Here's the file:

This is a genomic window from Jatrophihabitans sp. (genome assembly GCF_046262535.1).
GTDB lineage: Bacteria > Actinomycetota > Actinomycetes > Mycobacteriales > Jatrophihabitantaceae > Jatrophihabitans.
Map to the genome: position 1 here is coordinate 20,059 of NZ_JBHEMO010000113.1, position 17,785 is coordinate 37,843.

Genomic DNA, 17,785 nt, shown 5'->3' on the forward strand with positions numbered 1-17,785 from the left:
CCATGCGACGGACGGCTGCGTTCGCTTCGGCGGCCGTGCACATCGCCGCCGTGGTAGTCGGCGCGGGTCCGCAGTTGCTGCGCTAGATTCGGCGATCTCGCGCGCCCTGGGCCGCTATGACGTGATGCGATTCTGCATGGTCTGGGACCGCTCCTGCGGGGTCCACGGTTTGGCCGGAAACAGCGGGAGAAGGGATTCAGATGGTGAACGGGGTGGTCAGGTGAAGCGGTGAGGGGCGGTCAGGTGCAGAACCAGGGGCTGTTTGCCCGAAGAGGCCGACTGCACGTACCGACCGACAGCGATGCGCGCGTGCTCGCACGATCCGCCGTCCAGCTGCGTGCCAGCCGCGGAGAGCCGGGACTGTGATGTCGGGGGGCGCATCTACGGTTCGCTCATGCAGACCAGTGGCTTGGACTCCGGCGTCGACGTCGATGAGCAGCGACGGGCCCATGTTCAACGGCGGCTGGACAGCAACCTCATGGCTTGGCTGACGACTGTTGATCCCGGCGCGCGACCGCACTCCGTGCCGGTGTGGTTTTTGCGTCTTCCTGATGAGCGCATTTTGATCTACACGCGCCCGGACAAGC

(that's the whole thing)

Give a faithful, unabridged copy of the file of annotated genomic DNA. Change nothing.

This is a genomic window from Jatrophihabitans sp. (genome assembly GCF_046262535.1).
GTDB lineage: Bacteria > Actinomycetota > Actinomycetes > Mycobacteriales > Jatrophihabitantaceae > Jatrophihabitans.
Map to the genome: position 1 here is coordinate 20,059 of NZ_JBHEMO010000113.1, position 17,785 is coordinate 37,843.

Genomic DNA, 17,785 nt, shown 5'->3' on the forward strand with positions numbered 1-17,785 from the left:
CCATGCGACGGACGGCTGCGTTCGCTTCGGCGGCCGTGCACATCGCCGCCGTGGTAGTCGGCGCGGGTCCGCAGTTGCTGCGCTAGATTCGGCGATCTCGCGCGCCCTGGGCCGCTATGACGTGATGCGATTCTGCATGGTCTGGGACCGCTCCTGCGGGGTCCACGGTTTGGCCGGAAACAGCGGGAGAAGGGATTCAGATGGTGAACGGGGTGGTCAGGTGAAGCGGTGAGGGGCGGTCAGGTGCAGAACCAGGGGCTGTTTGCCCGAAGAGGCCGACTGCACGTACCGACCGACAGCGATGCGCGCGTGCTCGCACGATCCGCCGTCCAGCTGCGTGCCAGCCGCGGAGAGCCGGGACTGTGATGTCGGGGGGCGCATCTACGGTTCGCTCATGCAGACCAGTGGCTTGGACTCCGGCGTCGACGTCGATGAGCAGCGACGGGCCCATGTTCAACGGCGGCTGGACAGCAACCTCATGGCTTGGCTGACGACTGTTGATCCCGGCGCGCGACCGCACTCCGTGCCGGTGTGGTTTTTGCGTCTTCCTGATGAGCGCATTTTGATCTACACGCGCCCGGACAAGC